1) Obtain some high quality jeweler's screwdrivers. Do not
use cheap screwdrivers or you'll just end up stripping the heads
of the screws leaving your camera unserviceable. The 12 piece
Micro Screwdriver Set available at Sears works well and is reasonably
priced at around $20.
2) Ground yourself using a grounding strap.
3) Remove any film that may be in the camera.
4) Open the battery cover and remove the battery. Notice the
silver pins that are used as hinges for the battery cover. Use
a screwdriver to push the pins toward the center and remove
them. Do one pin at a time because there is not enough room
in the groove to do both simultaneously. Press down the release
latch on the left side and remove the film back.
5) While making sure to apply adequate pressure to prevent
stripping of the screw heads, remove the screw near the battery
hinge, the screw in the bottom left corner normally covered
by the film back, and the screw on the bottom right side of
the camera which is normally covered by the battery cover. Be
sure to remember where each screw goes.
6) Gently pry up the right side of the back shell. Lift it
up, push it to the left so the shell clears film back release
latch, and then remove it completely.
7) Turn the back shell over and you will see a metal piece
of stamped sheet metal attached to the panoramic selector switch.
Notice that this piece has a rectangular slot used to mate the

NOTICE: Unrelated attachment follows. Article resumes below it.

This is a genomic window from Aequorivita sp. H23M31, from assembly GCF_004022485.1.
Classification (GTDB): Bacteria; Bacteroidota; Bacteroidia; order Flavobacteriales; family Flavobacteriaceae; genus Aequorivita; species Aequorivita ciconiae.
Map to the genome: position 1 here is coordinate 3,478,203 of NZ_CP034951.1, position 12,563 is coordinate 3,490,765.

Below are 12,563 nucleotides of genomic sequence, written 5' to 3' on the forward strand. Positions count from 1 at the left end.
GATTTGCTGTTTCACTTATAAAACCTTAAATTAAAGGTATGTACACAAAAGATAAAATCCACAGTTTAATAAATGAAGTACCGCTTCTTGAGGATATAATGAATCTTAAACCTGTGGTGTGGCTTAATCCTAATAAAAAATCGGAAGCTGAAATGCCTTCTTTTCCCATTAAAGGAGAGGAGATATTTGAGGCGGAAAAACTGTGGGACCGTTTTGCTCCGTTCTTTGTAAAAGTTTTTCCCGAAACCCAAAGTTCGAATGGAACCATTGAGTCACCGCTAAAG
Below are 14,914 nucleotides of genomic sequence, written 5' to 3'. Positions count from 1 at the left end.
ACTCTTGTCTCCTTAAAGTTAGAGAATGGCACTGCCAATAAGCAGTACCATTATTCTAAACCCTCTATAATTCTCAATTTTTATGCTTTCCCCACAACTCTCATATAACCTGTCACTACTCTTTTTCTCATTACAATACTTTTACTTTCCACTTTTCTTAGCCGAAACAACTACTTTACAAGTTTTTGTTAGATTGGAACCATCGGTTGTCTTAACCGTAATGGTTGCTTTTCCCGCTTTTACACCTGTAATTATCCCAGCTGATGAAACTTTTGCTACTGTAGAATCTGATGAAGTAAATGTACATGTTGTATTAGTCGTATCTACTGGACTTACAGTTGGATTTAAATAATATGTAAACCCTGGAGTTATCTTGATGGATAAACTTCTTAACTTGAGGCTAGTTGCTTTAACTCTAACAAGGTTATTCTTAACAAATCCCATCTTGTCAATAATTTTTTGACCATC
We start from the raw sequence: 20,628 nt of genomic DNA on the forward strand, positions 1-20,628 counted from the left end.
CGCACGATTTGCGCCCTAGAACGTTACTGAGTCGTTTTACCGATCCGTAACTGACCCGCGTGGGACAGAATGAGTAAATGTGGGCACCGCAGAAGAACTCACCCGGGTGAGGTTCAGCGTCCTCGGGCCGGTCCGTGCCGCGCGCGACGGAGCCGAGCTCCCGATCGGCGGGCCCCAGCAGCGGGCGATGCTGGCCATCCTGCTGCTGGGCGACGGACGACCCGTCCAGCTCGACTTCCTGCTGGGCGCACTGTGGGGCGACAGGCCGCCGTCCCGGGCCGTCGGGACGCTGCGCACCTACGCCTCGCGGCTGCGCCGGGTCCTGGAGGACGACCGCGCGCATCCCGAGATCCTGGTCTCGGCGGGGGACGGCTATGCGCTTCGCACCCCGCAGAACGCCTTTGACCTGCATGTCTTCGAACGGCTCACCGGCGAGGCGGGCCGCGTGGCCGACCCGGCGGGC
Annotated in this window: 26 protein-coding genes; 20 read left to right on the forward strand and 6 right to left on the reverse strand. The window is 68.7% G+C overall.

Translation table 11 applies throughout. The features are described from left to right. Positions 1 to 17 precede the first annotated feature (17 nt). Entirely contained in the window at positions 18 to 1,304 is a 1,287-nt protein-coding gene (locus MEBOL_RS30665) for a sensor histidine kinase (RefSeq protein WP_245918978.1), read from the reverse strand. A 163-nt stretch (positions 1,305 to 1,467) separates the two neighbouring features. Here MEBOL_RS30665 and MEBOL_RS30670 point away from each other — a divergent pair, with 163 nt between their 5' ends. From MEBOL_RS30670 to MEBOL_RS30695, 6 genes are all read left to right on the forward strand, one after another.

panoramic selector switch with a lever on the camera which operates
the film mask. By enlarging this slot, we can make sure the
lever on the camera will not be actuated no matter what position
the panoramic selector is in and thus the mask will be disabled
and the camera will capture all images at full frame.
8) Remove the screw that holds down the metal piece and pull
the metal piece off. Using a Dremel tool or a small file, enlarge
the rectangular slot (towards the screw hole) just enough so
that the lever on the camera never comes in contact with it
when the switch is slid to the panoramic position. You may have
to reattach it and and test it several times to make sure the
masks don't come down but it's important that you don't enlarge
it any more than you need to.
9) Reassemble the camera by reversing the steps above.
Your Ricoh R1 should now be able to capture full frame images
at both the 24mm and 30mm focal lengths.